There are few population-based studies of the relationships between vitamin D status and LBP.9 Some studies have investigated such relationships among patients,11 13 16 but population-based studies of risk of LBP with a prospective design have been lacking. The present study is to our knowledge the only prospective study of the association between vitamin D status and risk of LBP.
In cross-sectional population-based studies, an association between low level of 25(OH)D and prevalence of back pain has been found in older women9 and in schoolchildren.18 Some case–control studies have shown an association between low levels of vitamin D and occurrence of back pain,12 14 but others do not support an association.15 17 In a recent small Swedish case–control study, no difference in vitamin D levels could be established between participants with chronic LBP and matched controls.17 This is consistent with the overall results found in our study.
Among women with blood samples drawn in the winter/spring season, we found that high levels of vitamin D were associated with an increased risk of LBP, which is the opposite of what was initially hypothesised. In a Danish cross-sectional study of patients with LBP, an association in the same direction was found, and normal levels of vitamin D, as opposed to vitamin D deficiency, were associated with more Modic changes in the lumbar vertebral end plates as seen on MRI.16
An association between vitamin D deficiency and adiposity has been found in several studies.21 This was also confirmed in a cross-sectional study in the HUNT population.23 In a prospective study using data from HUNT2 and HUNT3, overweight and obesity were found to be associated with a predisposition to chronic LBP.22 This suggests that BMI could be a confounder in the association with 25(OH)D. However, our complete analyses included adjustment for BMI, and it is not to be expected that any substantial relationship should remain because of the association with adiposity.
In view of the seasonal variation in sun exposure, it is important to look at the time when blood samples are collected to define vitamin D deficiency.40 Thus in a study of bone mineral density, the summer season was found to be the best period to determine the serum 25(OH)D level.41 This contrasts with our results, with a positive association between LBP and vitamin D status observed in the winter/spring season for women only. Elevated levels of 25(OH)D may be harmful in other respects.42 In a study of mortality among hospitalised patients, a U-shaped relationship was found, with both low and high values of 25(OH)D associated with increased mortality.42 43 However, the 25(OH)D levels had to be considerably above the typical values in the present study to be associated with higher mortality and a causal relationship was not inferred, so such effects at the upper end of the range for 25(OH)D are hardly relevant here. False U-shaped relationships between 25(OH)D levels and health problems may easily appear when individuals with poor health have only recently started using vitamin D supplement and are thus essentially misclassified.44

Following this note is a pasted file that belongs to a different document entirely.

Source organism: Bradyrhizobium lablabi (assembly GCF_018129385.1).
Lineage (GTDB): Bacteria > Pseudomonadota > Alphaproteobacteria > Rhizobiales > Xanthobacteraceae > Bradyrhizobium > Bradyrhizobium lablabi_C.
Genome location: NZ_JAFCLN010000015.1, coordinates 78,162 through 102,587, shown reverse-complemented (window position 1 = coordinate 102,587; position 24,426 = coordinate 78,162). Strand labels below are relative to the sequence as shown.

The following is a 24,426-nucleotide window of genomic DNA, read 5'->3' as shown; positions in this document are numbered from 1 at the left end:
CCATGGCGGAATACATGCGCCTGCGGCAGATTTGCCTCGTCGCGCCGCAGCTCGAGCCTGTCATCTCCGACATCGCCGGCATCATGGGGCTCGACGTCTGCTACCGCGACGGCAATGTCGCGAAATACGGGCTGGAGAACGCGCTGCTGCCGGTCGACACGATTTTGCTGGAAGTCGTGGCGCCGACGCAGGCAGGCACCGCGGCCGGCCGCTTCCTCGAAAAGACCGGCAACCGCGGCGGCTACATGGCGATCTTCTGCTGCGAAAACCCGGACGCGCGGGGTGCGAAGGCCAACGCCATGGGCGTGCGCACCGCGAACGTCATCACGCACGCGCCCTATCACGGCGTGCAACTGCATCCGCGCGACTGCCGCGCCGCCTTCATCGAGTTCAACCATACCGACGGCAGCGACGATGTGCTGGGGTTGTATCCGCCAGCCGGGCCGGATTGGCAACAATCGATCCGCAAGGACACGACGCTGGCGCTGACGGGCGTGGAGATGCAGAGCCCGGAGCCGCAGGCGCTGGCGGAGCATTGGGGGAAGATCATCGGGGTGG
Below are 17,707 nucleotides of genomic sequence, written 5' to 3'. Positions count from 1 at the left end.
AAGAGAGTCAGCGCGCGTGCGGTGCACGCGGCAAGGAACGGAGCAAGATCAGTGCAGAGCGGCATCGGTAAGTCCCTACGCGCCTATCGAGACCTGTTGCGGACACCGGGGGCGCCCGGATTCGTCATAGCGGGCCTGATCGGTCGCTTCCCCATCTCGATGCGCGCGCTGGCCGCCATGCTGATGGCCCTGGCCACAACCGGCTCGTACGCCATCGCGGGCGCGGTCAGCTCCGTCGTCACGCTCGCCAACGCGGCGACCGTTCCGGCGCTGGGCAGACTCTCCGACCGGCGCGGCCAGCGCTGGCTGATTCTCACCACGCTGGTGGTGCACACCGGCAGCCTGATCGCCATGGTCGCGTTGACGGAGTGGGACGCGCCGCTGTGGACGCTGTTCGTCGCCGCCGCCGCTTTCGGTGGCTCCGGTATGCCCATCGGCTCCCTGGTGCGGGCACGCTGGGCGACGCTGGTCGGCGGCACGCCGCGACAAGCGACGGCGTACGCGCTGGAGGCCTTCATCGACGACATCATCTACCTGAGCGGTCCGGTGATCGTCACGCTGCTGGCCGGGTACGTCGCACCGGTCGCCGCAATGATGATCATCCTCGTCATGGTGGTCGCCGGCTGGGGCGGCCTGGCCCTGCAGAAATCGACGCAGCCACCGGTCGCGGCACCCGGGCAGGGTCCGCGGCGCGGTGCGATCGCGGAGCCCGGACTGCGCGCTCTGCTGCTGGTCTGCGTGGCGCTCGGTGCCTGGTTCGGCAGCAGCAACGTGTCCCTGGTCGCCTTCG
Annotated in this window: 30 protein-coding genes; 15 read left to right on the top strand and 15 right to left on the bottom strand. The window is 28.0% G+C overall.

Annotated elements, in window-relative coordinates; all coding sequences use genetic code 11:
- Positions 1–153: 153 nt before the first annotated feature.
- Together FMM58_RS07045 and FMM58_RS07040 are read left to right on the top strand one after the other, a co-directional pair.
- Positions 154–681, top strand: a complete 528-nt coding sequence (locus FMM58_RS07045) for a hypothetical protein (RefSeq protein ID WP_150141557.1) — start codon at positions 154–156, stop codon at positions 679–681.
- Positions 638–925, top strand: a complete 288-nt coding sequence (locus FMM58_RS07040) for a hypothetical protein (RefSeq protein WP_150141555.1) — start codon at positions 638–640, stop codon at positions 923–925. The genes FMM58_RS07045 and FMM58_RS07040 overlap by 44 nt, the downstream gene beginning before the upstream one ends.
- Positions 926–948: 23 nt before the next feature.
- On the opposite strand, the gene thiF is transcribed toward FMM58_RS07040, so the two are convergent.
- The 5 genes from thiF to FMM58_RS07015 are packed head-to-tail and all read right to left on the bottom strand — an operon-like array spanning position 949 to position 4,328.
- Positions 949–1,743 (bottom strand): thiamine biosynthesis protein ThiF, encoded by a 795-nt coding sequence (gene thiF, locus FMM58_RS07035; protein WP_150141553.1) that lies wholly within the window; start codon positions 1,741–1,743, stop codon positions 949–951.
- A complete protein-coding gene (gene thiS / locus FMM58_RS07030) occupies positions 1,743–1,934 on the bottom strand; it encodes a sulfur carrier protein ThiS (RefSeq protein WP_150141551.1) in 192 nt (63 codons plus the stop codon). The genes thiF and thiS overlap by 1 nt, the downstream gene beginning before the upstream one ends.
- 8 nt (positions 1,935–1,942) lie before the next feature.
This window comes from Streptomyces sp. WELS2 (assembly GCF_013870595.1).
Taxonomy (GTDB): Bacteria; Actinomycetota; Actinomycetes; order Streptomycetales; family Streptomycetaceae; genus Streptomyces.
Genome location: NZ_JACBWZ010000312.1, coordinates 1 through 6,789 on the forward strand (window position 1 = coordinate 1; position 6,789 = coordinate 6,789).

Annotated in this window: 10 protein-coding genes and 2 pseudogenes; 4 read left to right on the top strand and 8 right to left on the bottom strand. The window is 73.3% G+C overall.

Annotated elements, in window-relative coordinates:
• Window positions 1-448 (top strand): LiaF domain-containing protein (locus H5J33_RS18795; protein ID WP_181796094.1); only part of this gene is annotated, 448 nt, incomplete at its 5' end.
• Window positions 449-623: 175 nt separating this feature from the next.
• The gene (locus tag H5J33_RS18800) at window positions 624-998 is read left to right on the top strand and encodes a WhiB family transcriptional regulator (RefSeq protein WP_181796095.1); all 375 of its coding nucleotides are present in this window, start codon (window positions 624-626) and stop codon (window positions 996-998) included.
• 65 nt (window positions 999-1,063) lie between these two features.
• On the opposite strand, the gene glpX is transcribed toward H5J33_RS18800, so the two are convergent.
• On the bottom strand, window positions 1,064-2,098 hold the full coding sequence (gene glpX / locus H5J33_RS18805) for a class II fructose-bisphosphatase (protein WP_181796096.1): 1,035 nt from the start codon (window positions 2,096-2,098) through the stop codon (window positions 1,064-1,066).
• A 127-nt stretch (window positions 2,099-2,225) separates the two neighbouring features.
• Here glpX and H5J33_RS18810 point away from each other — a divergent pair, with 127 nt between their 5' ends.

Gender and sex hormone levels are important variables that can influence a possible effect of vitamin D in rheumatic diseases.45 In a Danish population receiving ultraviolet B treatment, the decline in 25(OH)D varied over time between sexes, with women maintaining a greater half-life of 25(OH)D.46 It is not evident, however, how such differences can explain the sex contrast seen in the present study in the association with risk of LBP.